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Article

Self-Boundary Dissolution in Meditation: A Phenomenological Investigation

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Department of Cognitive Sciences, Hebrew University of Jerusalem, Mt. Scopus, Jerusalem 9190501, Israel
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Edmond Safra Brain Research Center, Faculty of Education, University of Haifa, Haifa 3498838, Israel
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Department of Psychosomatic Medicine and Psychotherapy, Faculty of Medicine, University of Freiburg, 79085 Freiburg im Breisgau, Germany
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Institute for Frontier Areas of Psychology and Mental Health, 79098 Freiburg im Breisgau, Germany
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Psychology Department, Tel-Hai Academic College, Qiryat Shemona 1220800, Israel
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The Integrated Brain and Behavior Research Center (IBBRC), University of Haifa, Haifa 3498838, Israel
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Department of Learning, Instruction and Teacher Education, Faculty of Education, University of Haifa, Haifa 3498838, Israel
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The Israel Insight Society (Tovana), Kibbutz Ein-Dor, R.D. Izrael 1933500, Israel
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Department of Counseling and Human Development, Faculty of Education, University of Haifa, Haifa 3498838, Israel
*
Authors to whom correspondence should be addressed.
Academic Editors: Istvan Molnar-Szakacs and Lucina Q. Uddin
Brain Sci. 2021, 11(6), 819; https://doi.org/10.3390/brainsci11060819
Received: 14 April 2021 / Revised: 15 June 2021 / Accepted: 18 June 2021 / Published: 21 June 2021
(This article belongs to the Special Issue Brain Bases of Conscious Awareness and Self-Representation)
A fundamental aspect of the sense of self is its pre-reflective dimension specifying the self as a bounded and embodied knower and agent. Being a constant and tacit feature structuring consciousness, it eludes robust empirical exploration. Recently, deep meditative states involving global dissolution of the sense of self have been suggested as a promising path for advancing such an investigation. To that end, we conducted a comprehensive phenomenological inquiry into meditative self-boundary alteration. The induced states were systematically characterized by changes in six experiential features including the sense of location, agency, first-person perspective, attention, body sensations, and affective valence, as well as their interaction with meditative technique and overall degree of dissolution. Quantitative analyses of the relationships between these phenomenological categories highlighted a unitary dimension of boundary dissolution. Notably, passive meditative gestures of “letting go”, which reduce attentional engagement and sense of agency, emerged as driving the depth of dissolution. These findings are aligned with an enactive approach to the pre-reflective sense of self, linking its generation to sensorimotor activity and attention-demanding processes. Moreover, they set the stage for future phenomenologically informed analyses of neurophysiological data and highlight the utility of combining phenomenology and intense contemplative training for a scientific characterization of processes giving rise to the basic sense of being a bounded self. View Full-Text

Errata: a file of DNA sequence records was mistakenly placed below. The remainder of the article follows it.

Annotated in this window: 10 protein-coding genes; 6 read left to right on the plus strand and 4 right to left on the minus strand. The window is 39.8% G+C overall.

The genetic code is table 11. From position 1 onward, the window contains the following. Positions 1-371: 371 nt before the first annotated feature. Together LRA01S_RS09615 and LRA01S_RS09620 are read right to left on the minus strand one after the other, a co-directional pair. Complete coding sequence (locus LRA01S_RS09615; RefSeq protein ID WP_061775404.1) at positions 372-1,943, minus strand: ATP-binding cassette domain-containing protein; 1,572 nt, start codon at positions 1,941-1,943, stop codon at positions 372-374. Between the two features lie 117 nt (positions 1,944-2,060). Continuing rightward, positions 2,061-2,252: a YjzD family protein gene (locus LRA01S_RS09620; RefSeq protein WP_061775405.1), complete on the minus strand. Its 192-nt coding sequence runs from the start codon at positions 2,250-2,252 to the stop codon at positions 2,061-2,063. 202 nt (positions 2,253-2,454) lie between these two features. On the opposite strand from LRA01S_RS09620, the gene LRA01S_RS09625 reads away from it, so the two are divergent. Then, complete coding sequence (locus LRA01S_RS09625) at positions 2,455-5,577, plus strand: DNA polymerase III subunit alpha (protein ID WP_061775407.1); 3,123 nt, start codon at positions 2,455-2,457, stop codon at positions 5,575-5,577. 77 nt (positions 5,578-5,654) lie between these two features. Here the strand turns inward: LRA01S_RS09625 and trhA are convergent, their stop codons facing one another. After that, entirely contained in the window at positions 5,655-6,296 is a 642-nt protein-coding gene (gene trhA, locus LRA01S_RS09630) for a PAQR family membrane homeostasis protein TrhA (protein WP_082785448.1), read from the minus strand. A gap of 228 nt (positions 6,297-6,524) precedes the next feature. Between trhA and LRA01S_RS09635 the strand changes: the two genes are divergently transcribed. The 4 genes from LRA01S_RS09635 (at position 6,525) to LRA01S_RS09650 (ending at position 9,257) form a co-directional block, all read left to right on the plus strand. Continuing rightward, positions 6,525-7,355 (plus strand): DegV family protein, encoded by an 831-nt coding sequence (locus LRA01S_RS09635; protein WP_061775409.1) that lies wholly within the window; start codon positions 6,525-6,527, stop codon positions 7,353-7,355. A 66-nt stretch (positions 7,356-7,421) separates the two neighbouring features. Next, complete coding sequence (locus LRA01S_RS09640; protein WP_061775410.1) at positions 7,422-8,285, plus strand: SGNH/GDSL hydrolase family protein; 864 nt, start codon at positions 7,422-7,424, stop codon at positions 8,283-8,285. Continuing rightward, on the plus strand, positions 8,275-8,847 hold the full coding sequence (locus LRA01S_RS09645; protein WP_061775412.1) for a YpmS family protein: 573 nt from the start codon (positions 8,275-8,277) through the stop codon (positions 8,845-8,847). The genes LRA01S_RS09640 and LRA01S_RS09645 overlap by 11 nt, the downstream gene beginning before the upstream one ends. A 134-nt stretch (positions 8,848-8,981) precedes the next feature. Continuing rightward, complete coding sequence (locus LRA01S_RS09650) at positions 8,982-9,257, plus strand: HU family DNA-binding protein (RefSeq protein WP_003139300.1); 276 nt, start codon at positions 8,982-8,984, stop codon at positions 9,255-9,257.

Keywords: self boundaries; minimal self; self-dissolution; neurophenomenology; empirical phenomenology; meditation; self-transcendence self boundaries; minimal self; self-dissolution; neurophenomenology; empirical phenomenology; meditation; self-transcendence
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MDPI and ACS Style

Nave, O.; Trautwein, F.-M.; Ataria, Y.; Dor-Ziderman, Y.; Schweitzer, Y.; Fulder, S.; Berkovich-Ohana, A. Self-Boundary Dissolution in Meditation: A Phenomenological Investigation. Brain Sci. 2021, 11, 819. https://doi.org/10.3390/brainsci11060819

AMA Style

Nave O, Trautwein F-M, Ataria Y, Dor-Ziderman Y, Schweitzer Y, Fulder S, Berkovich-Ohana A. Self-Boundary Dissolution in Meditation: A Phenomenological Investigation. Brain Sciences. 2021; 11(6):819. https://doi.org/10.3390/brainsci11060819

Chicago/Turabian Style

Nave, Ohad, Fynn-Mathis Trautwein, Yochai Ataria, Yair Dor-Ziderman, Yoav Schweitzer, Stephen Fulder, and Aviva Berkovich-Ohana. 2021. "Self-Boundary Dissolution in Meditation: A Phenomenological Investigation" Brain Sciences 11, no. 6: 819. https://doi.org/10.3390/brainsci11060819

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